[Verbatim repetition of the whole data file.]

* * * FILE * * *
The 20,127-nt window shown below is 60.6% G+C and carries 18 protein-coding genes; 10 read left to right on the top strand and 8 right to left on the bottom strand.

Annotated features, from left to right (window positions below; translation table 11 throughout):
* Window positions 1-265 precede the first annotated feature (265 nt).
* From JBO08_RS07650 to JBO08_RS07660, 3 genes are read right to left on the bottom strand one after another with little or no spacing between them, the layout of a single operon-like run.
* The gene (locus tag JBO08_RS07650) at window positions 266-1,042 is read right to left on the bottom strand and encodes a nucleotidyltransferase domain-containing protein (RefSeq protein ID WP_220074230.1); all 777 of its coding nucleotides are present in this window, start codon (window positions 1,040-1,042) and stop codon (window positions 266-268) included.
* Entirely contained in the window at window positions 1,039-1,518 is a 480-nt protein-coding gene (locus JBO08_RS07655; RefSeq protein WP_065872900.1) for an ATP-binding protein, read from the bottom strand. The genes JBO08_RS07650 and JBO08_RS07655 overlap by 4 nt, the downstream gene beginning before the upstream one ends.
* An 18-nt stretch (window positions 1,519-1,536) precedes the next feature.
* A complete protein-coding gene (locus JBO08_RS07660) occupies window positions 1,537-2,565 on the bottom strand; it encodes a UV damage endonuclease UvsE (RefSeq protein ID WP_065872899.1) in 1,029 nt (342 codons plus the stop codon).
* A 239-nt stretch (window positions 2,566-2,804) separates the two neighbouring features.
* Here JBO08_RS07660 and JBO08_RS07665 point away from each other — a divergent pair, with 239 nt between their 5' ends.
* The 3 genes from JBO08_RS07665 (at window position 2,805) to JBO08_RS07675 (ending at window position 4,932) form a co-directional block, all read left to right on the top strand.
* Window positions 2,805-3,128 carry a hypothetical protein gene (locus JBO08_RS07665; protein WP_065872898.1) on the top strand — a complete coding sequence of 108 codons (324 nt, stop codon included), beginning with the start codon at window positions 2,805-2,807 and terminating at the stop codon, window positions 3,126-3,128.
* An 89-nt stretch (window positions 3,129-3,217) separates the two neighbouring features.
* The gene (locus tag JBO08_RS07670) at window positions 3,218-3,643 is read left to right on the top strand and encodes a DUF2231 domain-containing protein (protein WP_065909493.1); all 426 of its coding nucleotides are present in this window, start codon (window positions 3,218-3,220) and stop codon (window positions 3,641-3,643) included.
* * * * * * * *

The 20,127-nt window shown below is 60.6% G+C and carries 18 protein-coding genes; 10 read left to right on the top strand and 8 right to left on the bottom strand.

Annotated features, from left to right (window positions below; translation table 11 throughout):
* Window positions 1-265 precede the first annotated feature (265 nt).
* From JBO08_RS07650 to JBO08_RS07660, 3 genes are read right to left on the bottom strand one after another with little or no spacing between them, the layout of a single operon-like run.
* The gene (locus tag JBO08_RS07650) at window positions 266-1,042 is read right to left on the bottom strand and encodes a nucleotidyltransferase domain-containing protein (RefSeq protein ID WP_220074230.1); all 777 of its coding nucleotides are present in this window, start codon (window positions 1,040-1,042) and stop codon (window positions 266-268) included.
* Entirely contained in the window at window positions 1,039-1,518 is a 480-nt protein-coding gene (locus JBO08_RS07655; RefSeq protein WP_065872900.1) for an ATP-binding protein, read from the bottom strand. The genes JBO08_RS07650 and JBO08_RS07655 overlap by 4 nt, the downstream gene beginning before the upstream one ends.
* An 18-nt stretch (window positions 1,519-1,536) precedes the next feature.
* A complete protein-coding gene (locus JBO08_RS07660) occupies window positions 1,537-2,565 on the bottom strand; it encodes a UV damage endonuclease UvsE (RefSeq protein ID WP_065872899.1) in 1,029 nt (342 codons plus the stop codon).
* A 239-nt stretch (window positions 2,566-2,804) separates the two neighbouring features.
* Here JBO08_RS07660 and JBO08_RS07665 point away from each other — a divergent pair, with 239 nt between their 5' ends.
* The 3 genes from JBO08_RS07665 (at window position 2,805) to JBO08_RS07675 (ending at window position 4,932) form a co-directional block, all read left to right on the top strand.
* Window positions 2,805-3,128 carry a hypothetical protein gene (locus JBO08_RS07665; protein WP_065872898.1) on the top strand — a complete coding sequence of 108 codons (324 nt, stop codon included), beginning with the start codon at window positions 2,805-2,807 and terminating at the stop codon, window positions 3,126-3,128.
* An 89-nt stretch (window positions 3,129-3,217) separates the two neighbouring features.
* The gene (locus tag JBO08_RS07670) at window positions 3,218-3,643 is read left to right on the top strand and encodes a DUF2231 domain-containing protein (protein WP_065909493.1); all 426 of its coding nucleotides are present in this window, start codon (window positions 3,218-3,220) and stop codon (window positions 3,641-3,643) included.